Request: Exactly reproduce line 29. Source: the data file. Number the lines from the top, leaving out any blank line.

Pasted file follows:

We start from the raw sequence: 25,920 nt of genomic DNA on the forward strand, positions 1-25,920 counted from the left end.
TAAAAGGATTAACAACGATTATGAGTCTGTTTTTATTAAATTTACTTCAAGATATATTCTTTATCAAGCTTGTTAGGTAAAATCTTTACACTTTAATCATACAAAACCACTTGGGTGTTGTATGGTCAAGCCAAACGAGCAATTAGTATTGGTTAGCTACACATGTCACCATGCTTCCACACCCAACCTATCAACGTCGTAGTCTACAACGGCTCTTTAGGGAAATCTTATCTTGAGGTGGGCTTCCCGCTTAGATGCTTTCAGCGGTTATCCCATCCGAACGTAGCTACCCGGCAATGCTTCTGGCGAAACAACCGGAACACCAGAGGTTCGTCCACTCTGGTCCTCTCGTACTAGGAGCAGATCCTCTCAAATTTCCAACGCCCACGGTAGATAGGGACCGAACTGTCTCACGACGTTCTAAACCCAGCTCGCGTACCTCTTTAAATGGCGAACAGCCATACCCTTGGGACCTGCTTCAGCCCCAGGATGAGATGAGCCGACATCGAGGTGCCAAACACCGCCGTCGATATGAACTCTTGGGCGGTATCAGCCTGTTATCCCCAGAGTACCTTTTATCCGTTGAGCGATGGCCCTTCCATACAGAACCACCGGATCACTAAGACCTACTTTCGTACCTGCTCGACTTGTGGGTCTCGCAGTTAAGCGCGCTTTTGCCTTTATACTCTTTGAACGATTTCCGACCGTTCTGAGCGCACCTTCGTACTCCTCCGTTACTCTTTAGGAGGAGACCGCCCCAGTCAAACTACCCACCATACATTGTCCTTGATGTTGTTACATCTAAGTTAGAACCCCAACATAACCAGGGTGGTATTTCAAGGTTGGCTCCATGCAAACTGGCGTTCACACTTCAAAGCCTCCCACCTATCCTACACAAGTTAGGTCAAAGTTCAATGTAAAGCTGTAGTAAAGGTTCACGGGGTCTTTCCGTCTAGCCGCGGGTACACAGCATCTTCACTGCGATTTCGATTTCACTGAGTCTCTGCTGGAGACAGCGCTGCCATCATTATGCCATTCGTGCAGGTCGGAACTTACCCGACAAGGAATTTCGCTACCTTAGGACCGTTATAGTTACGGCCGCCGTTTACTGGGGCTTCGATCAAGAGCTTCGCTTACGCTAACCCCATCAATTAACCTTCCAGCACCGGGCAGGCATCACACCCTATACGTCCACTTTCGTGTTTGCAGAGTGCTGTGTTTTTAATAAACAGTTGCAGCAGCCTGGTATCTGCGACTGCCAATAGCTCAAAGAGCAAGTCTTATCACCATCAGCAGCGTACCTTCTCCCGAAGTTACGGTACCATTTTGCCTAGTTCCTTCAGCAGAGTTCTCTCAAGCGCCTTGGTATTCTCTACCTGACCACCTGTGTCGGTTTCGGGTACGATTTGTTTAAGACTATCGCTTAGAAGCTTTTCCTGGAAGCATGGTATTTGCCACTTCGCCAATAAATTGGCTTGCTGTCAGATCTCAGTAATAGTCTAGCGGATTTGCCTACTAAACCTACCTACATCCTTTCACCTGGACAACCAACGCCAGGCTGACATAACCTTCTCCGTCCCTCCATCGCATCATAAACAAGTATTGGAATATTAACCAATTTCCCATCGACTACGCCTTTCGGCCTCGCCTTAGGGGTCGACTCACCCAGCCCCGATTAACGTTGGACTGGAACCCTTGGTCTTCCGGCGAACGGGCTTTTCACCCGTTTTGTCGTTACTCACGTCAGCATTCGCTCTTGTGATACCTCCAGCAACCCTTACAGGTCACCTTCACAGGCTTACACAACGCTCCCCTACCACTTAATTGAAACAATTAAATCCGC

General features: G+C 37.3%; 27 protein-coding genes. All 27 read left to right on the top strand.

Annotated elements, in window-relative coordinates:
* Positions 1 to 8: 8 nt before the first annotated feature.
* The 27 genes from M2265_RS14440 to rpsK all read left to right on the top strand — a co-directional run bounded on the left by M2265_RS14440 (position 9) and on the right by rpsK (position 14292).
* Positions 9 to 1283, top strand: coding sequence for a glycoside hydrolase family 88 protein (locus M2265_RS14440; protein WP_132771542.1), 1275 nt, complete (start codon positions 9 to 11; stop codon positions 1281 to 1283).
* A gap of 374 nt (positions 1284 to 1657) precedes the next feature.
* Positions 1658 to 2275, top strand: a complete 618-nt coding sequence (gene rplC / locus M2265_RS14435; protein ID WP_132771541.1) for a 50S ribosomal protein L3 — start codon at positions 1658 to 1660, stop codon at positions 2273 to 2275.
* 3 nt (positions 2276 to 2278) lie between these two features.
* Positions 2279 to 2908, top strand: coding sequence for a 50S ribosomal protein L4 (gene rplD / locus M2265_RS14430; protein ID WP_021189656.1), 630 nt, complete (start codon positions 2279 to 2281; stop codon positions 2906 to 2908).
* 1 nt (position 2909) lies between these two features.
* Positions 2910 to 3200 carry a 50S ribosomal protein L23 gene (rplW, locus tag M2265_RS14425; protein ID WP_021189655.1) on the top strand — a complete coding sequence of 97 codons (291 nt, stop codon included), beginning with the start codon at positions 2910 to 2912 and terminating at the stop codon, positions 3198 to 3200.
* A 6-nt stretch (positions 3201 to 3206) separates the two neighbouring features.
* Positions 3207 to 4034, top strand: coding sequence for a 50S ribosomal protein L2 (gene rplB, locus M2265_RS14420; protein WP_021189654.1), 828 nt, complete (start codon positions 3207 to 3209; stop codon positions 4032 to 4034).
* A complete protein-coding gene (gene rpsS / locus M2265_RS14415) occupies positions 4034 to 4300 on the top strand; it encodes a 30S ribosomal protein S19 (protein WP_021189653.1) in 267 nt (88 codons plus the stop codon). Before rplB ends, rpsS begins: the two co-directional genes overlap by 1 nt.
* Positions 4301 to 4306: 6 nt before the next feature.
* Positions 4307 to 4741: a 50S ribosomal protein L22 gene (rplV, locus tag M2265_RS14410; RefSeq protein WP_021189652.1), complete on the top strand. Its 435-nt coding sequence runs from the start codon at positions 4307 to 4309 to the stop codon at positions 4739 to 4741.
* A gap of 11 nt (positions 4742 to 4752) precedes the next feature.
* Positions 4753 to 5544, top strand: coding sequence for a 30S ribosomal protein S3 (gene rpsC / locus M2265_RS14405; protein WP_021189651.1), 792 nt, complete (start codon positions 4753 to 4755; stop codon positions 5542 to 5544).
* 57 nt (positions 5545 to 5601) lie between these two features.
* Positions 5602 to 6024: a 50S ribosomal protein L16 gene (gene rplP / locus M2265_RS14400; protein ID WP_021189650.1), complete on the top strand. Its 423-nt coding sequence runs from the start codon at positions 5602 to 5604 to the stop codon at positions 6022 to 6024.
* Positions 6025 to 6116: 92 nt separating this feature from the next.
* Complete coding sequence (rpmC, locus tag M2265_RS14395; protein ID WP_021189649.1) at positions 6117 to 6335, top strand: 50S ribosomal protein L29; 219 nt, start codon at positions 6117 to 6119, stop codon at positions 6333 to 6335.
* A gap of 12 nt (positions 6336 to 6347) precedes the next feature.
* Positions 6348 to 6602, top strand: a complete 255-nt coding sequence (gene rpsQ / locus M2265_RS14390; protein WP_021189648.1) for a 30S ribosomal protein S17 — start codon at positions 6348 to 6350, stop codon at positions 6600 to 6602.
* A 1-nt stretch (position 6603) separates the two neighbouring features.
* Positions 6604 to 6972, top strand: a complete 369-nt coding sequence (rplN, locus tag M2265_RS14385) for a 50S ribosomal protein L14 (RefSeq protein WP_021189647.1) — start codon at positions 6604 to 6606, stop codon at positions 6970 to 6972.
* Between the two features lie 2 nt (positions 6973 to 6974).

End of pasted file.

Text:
* Between the two features lie 2 nt (positions 6973 to 6974).